Chief judges have administrative responsibilities with respect to their district court. Unlike the Supreme Court, where one justice is specifically nominated to be chief, the office of chief judge rotates among the district court judges. To be chief, a judge must have been in active service on the court for at least one year, be under the age of 65, and have not previously served as chief judge. A vacancy is filled by the judge highest in seniority among the group of qualified judges. The chief judge serves for a term of seven years or until age 70, whichever occurs first. The age restrictions are waived if no members of the court would otherwise be qualified for the position.

When the office was created in 1948, the chief judge was the longest-serving judge who had not elected to retire on what has since 1958 been known as senior status or declined to serve as chief judge. After August 6, 1959, judges could not become or remain chief after turning 70 years old. The current rules have been in operation since October 1, 1982.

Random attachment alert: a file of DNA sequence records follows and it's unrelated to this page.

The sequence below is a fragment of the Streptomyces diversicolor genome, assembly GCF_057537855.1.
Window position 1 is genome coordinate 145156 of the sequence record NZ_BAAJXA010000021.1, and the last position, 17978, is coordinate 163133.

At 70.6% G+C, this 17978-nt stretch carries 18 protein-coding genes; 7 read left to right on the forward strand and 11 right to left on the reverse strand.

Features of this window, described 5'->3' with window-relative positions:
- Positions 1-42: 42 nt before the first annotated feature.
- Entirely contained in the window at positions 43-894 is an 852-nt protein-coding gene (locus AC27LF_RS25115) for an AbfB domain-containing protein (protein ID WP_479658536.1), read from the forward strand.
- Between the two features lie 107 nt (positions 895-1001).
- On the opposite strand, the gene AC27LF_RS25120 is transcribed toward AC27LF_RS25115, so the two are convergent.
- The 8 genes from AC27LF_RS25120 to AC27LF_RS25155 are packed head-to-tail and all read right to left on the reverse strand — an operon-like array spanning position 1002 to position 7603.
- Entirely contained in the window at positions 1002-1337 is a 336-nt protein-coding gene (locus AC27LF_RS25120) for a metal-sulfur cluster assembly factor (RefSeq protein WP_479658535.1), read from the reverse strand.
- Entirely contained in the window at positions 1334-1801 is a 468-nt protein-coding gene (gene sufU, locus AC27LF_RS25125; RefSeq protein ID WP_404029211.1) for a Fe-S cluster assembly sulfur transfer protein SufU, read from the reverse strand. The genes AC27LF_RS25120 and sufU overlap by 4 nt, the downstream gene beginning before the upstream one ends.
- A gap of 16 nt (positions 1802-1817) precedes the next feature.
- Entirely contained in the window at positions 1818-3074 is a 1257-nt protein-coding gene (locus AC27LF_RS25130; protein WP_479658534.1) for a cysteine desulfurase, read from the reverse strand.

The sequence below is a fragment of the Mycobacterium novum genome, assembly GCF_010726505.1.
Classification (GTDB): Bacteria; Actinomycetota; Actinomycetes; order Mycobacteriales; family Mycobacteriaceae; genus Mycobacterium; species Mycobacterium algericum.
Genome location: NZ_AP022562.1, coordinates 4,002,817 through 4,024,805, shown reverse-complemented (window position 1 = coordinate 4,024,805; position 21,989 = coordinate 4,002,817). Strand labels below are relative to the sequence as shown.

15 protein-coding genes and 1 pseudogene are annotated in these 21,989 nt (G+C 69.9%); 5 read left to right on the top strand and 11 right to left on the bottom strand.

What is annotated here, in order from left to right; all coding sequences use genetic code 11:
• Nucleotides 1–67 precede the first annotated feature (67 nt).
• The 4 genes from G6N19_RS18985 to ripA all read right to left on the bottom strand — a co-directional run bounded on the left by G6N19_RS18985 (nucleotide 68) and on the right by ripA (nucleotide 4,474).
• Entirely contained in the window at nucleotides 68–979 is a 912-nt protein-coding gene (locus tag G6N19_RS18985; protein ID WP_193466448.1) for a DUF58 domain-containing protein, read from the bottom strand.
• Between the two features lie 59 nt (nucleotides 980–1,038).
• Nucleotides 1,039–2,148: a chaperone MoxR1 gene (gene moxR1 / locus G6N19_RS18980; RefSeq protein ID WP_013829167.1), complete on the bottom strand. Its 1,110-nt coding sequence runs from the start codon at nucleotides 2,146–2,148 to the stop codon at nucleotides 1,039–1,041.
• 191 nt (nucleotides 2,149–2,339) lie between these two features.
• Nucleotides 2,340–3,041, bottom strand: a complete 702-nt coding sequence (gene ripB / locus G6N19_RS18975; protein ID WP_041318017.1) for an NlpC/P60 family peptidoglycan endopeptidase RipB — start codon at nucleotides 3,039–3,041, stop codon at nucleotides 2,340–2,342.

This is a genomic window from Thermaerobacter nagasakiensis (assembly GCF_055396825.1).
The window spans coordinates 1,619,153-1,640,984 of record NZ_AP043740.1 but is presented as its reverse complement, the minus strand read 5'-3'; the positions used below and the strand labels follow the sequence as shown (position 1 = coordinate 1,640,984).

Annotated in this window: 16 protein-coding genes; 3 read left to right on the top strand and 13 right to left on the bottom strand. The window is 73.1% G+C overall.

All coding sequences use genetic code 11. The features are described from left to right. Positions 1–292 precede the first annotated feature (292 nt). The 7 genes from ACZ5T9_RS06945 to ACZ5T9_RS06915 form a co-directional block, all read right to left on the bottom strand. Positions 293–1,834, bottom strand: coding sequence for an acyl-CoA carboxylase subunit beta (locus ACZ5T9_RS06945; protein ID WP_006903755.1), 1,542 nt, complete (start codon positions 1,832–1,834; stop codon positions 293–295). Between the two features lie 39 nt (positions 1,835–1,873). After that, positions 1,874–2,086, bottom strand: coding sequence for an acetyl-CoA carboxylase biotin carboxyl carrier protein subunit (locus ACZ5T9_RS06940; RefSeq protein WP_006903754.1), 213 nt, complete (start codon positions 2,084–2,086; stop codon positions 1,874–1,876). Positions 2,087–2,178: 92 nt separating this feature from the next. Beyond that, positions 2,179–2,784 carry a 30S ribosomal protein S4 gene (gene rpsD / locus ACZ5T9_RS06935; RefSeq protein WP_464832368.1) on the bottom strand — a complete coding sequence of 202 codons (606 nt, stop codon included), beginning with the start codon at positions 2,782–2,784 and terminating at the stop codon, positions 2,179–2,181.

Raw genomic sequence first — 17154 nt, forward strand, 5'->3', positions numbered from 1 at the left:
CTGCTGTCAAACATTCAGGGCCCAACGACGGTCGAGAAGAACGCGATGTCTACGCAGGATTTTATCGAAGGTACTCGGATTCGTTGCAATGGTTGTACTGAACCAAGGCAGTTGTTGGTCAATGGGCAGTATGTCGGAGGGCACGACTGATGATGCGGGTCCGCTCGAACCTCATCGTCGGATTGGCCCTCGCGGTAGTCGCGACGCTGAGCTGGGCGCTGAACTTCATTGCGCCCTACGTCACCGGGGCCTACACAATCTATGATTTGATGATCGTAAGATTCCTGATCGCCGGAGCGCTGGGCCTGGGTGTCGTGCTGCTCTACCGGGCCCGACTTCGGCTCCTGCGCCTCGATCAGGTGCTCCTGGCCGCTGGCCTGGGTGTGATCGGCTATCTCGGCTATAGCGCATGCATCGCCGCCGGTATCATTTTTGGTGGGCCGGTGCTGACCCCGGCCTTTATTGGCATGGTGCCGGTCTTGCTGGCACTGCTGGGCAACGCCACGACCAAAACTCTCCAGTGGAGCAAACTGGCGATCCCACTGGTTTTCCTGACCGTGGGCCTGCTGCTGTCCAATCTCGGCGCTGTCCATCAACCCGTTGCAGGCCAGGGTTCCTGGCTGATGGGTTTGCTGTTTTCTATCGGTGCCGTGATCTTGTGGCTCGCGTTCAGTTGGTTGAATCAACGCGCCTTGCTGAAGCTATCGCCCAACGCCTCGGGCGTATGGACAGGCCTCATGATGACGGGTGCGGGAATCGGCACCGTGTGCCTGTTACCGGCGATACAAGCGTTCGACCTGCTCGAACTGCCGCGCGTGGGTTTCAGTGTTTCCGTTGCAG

Succession of seats[edit]

U.S. attorneys[edit]

The complete list of United States attorneys in Louisiana, including those who served during territorial status:

Name Term Started Term Ended Presidents served under
James Brown 1805 1808 Thomas Jefferson
Philip Grymes 1808 1810 Thomas Jefferson and James Madison
Tully Robinson 1810 1811 James Madison
John Randolph Grymes 1811 1814 James Madison
Tully Robinson(2) 1814 1814 James Madison
John Dick 1814 1821 James Madison and James Monroe
John W. Smith 1821 1823 James Monroe
John Brownson 1823 1830 James Monroe, John Quincy Adams, and Andrew Jackson
Benjamin F. Linton 1830 1841 Andrew Jackson and Martin Van Buren
Henderson Taylor 1841 1842 William Henry Harrison and John Tyler
Caleb L. Swayze 1842 1849 John Tyler and James K. Polk
Henry Boyce 1849 1850 Zachary Taylor
Lawrence P. Crain 1850 1853 Millard Fillmore
Joseph H. Kilpatrick 1853 1854 Franklin Pierce
Peter Alexander 1854 1856 Franklin Pierce
Claiborne C. Briscoe 1856 1856 Franklin Pierce